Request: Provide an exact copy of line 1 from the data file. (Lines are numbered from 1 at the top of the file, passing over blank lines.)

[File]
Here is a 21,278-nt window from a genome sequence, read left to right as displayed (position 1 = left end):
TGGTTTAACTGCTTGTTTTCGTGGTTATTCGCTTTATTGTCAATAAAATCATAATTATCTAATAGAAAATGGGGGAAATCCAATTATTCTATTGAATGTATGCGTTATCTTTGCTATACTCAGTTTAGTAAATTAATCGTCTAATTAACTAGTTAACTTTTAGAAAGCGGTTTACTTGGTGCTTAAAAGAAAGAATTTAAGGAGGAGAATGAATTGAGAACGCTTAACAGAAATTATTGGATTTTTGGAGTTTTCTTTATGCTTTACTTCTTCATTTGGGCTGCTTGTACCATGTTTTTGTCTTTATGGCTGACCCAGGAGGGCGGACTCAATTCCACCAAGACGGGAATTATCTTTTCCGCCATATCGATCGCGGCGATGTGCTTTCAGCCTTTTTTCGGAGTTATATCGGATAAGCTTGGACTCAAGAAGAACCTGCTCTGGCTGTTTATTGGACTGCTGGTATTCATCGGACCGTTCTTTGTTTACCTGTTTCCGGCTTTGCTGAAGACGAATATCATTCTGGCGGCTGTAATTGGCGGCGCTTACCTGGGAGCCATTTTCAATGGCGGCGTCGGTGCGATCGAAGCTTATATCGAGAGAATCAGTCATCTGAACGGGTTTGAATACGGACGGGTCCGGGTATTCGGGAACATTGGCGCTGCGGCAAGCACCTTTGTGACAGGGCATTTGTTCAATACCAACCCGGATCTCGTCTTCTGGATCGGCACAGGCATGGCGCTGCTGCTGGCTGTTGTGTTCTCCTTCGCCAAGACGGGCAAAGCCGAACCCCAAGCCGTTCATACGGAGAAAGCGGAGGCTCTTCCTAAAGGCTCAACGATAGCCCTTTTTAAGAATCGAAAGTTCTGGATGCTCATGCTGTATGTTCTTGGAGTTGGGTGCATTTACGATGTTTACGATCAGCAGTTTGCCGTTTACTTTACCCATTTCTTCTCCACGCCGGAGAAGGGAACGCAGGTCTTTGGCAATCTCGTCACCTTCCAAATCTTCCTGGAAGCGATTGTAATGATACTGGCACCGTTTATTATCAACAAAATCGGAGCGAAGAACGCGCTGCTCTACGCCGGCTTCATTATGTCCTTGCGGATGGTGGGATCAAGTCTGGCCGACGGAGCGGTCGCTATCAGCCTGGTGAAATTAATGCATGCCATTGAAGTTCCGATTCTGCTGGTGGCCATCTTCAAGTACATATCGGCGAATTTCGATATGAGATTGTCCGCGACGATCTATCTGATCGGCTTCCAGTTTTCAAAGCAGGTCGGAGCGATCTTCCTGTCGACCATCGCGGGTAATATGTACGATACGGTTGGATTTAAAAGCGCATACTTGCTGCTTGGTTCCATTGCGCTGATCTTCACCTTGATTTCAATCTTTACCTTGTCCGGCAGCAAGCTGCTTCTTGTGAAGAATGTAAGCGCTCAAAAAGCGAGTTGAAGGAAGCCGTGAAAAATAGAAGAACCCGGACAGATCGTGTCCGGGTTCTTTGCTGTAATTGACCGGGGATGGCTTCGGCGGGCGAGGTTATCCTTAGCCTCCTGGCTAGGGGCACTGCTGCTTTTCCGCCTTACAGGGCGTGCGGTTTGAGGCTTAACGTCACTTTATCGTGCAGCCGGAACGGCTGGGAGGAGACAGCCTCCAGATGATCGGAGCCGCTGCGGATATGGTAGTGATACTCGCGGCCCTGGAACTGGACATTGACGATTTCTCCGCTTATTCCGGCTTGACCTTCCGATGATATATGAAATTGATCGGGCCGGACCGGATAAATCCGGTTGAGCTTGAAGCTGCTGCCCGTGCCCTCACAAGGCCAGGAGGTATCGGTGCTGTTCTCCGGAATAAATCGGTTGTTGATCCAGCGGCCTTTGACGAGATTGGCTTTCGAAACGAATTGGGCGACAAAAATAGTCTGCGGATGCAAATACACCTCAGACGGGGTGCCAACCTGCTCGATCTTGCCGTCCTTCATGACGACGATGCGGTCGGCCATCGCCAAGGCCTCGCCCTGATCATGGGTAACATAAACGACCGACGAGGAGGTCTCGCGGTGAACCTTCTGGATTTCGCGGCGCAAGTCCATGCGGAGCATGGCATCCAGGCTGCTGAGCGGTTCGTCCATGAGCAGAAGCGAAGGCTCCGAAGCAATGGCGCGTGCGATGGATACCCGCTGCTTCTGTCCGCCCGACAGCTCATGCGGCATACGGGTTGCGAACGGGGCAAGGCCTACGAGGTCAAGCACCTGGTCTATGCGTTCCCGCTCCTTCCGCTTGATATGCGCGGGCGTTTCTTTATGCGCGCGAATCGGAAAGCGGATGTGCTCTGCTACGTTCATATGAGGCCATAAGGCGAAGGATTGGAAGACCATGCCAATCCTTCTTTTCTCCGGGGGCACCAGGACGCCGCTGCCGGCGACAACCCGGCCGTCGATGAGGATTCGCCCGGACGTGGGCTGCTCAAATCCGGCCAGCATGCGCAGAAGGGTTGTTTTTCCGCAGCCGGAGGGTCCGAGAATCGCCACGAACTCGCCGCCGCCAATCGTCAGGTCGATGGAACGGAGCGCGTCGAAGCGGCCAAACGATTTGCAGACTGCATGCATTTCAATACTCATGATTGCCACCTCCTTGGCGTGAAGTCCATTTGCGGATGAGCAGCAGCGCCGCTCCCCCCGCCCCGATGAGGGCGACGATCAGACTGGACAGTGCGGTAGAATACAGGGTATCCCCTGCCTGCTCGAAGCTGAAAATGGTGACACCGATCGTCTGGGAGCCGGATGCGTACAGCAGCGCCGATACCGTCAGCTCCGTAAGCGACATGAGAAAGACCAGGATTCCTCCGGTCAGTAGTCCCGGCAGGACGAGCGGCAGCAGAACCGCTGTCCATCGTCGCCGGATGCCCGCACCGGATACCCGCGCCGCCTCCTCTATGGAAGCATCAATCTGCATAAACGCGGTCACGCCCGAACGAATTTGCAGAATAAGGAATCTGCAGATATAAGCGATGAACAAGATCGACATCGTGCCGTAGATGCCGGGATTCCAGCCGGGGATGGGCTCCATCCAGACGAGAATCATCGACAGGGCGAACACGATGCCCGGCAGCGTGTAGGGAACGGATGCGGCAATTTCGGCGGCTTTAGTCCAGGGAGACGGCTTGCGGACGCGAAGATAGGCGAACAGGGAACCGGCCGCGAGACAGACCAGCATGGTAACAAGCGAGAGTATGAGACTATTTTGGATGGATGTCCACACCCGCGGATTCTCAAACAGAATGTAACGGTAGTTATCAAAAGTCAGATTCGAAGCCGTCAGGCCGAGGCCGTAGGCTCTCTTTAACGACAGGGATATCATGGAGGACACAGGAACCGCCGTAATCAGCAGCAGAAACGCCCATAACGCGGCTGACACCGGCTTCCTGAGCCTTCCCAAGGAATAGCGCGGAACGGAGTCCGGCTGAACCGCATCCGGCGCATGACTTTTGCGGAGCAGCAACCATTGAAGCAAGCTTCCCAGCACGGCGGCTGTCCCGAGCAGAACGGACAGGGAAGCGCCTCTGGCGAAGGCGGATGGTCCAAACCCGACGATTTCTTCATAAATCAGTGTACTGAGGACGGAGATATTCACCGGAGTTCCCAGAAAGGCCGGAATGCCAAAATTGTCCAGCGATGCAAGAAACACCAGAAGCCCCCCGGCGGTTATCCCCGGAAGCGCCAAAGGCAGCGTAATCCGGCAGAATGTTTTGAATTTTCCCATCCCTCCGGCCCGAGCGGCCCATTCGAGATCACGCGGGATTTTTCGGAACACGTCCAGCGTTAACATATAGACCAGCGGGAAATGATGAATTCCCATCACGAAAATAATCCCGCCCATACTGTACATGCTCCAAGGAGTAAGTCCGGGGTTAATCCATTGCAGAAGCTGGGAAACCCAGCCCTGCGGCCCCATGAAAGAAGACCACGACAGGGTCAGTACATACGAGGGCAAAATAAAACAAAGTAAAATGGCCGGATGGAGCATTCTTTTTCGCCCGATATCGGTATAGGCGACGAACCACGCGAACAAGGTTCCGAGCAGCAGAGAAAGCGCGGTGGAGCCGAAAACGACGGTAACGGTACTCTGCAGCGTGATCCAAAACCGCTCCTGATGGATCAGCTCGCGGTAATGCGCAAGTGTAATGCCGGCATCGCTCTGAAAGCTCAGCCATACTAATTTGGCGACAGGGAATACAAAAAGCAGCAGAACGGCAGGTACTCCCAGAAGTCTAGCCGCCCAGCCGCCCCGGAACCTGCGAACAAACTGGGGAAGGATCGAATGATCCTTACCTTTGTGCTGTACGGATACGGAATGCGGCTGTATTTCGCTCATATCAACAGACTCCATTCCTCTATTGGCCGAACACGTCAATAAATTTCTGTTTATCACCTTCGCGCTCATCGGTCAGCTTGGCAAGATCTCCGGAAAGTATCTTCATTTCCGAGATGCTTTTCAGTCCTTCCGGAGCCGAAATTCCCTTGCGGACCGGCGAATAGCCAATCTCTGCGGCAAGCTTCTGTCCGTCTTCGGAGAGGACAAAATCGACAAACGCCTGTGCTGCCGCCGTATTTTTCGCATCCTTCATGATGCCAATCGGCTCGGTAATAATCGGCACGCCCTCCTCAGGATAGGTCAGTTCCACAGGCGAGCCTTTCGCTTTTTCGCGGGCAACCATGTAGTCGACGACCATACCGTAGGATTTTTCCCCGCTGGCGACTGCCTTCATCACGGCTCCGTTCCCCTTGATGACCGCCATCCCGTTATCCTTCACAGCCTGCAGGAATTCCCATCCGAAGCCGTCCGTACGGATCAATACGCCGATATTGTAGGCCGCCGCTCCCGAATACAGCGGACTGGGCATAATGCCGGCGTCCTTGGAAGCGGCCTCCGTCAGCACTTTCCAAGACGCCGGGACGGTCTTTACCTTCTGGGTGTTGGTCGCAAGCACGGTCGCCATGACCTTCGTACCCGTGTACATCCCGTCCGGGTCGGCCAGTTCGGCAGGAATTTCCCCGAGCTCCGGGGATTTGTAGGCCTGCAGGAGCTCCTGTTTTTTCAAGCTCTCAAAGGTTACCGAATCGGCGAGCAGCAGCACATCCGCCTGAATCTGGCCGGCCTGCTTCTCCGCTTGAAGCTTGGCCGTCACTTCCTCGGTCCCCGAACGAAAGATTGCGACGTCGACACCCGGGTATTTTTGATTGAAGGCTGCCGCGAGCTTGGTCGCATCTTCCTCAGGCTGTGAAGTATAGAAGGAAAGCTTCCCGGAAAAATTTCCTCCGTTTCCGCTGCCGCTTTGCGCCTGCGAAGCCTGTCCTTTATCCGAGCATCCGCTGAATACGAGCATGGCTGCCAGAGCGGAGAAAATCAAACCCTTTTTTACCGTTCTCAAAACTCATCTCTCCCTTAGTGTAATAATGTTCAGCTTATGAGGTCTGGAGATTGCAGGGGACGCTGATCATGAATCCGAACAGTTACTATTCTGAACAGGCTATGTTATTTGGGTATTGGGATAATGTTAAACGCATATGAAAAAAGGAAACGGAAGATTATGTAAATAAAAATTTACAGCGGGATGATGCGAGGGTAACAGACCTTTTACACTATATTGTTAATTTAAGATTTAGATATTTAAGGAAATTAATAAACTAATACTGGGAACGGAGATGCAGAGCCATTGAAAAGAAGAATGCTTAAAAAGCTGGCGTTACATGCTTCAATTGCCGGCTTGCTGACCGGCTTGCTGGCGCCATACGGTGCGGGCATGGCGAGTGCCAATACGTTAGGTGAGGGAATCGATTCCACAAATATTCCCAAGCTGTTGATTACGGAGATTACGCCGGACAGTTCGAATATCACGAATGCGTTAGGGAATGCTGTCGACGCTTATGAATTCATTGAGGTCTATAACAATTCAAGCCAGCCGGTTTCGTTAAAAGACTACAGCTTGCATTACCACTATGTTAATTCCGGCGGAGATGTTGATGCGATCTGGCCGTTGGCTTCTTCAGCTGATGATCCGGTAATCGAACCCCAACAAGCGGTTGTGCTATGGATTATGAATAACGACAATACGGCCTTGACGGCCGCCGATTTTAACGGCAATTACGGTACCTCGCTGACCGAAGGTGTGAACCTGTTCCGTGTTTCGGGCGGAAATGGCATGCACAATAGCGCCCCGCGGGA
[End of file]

Here is a 21,278-nt window from a genome sequence, read left to right as displayed (position 1 = left end):